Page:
By contrast, Invasion basically is 32v32 team deathmatch, with the addition of AI-controlled bots. Every so often, a new wave of bots will drop into the map and run into battle with a warcry that I absolutely loved. It always made me laugh, in some weird and evil kind of way, to hear the mindless bots fired up as they ran toward what was almost certain death. I was able to get a five-count killstreak because the opposing team’s bots decided to climb a ladder, one after another, presenting me with juicy sniping targets I couldn’t resist terminating. I’m not praising it for poor AI, mind you, but that was a silly memorable moment that, stupid or not, was fun for at least the first time it happened. We’ll have to see if bots remain entertaining to kill after a few more matches.
Again, it’s the excellent maps that make what’s basically a very simple “kill everyone as much as possible” mode into a super-fun time. I loved jumping from rooftop to rooftop in Sariff Bay, picking off snipers and dodging their shots, then smash a door open and surprise an opponent with a quick melee or close-range attack.
And did I mention the vehicles? There are helicopters, tanks, armored personnel carriers, and more, and they’re all pretty fun to control. The ground vehicles seem a little too easy to destroy, but they’re capable of doling out enough damage to make up for it. My favorite is the helicopter, not because it’s fun to fly (which it is), but because it makes for a wonderful sniping platform. With the cargo bay door open you can lay prone, stick your rifle out the back, and just rain down despair on your foes – until they blow you out of the sky, at least.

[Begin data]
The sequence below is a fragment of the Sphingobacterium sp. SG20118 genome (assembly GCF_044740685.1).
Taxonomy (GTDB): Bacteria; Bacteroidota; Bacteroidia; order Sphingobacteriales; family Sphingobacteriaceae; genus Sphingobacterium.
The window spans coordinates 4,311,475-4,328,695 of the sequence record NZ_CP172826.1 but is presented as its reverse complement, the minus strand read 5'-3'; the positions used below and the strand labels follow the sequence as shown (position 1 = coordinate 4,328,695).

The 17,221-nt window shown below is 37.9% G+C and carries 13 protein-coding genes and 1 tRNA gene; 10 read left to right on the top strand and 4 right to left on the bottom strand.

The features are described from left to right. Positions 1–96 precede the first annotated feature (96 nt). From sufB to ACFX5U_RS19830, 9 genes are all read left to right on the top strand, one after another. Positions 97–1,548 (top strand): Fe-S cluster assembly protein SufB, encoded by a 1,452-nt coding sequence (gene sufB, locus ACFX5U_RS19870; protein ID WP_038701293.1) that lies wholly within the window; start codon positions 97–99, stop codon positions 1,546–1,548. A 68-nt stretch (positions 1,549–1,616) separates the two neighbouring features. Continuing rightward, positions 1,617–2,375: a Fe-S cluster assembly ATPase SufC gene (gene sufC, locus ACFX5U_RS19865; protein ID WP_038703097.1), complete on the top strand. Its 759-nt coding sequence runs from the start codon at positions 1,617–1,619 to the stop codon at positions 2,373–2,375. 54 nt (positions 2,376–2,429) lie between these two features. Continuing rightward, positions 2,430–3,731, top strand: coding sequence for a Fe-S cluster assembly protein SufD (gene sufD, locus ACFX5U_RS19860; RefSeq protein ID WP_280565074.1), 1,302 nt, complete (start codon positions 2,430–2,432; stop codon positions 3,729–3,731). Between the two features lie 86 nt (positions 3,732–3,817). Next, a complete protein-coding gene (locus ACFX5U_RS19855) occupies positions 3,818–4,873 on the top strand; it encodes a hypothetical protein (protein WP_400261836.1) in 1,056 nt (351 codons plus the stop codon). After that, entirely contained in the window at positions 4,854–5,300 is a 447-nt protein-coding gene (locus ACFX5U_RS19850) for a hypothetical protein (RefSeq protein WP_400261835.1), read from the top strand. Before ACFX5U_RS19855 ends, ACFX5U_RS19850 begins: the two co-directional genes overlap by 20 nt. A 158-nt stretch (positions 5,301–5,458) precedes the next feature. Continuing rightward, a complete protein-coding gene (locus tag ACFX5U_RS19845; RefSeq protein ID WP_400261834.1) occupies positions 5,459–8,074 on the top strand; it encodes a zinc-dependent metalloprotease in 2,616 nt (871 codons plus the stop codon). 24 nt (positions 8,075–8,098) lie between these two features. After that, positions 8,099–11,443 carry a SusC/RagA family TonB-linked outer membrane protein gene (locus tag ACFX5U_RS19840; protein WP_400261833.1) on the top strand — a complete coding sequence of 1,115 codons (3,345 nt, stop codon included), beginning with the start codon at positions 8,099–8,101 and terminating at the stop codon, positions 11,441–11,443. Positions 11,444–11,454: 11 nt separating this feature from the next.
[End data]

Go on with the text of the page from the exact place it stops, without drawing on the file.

So even more so than I was a week ago, I’m really looking forward to Call of Duty’s multiplayer this year, and am counting the days until October 28 so I can spend the holiday season playing a shooter with my friends instead of spending it with my family like a casual. The return of Ground War, the raw, chaotic fun of Invasion, and a set of maps I’ve fallen in love with at first sight have reinvigorated my interest, and even though it’s still nothing outrageous or genre-bending, it appears to have been executed very well.
Posted September 22, 2022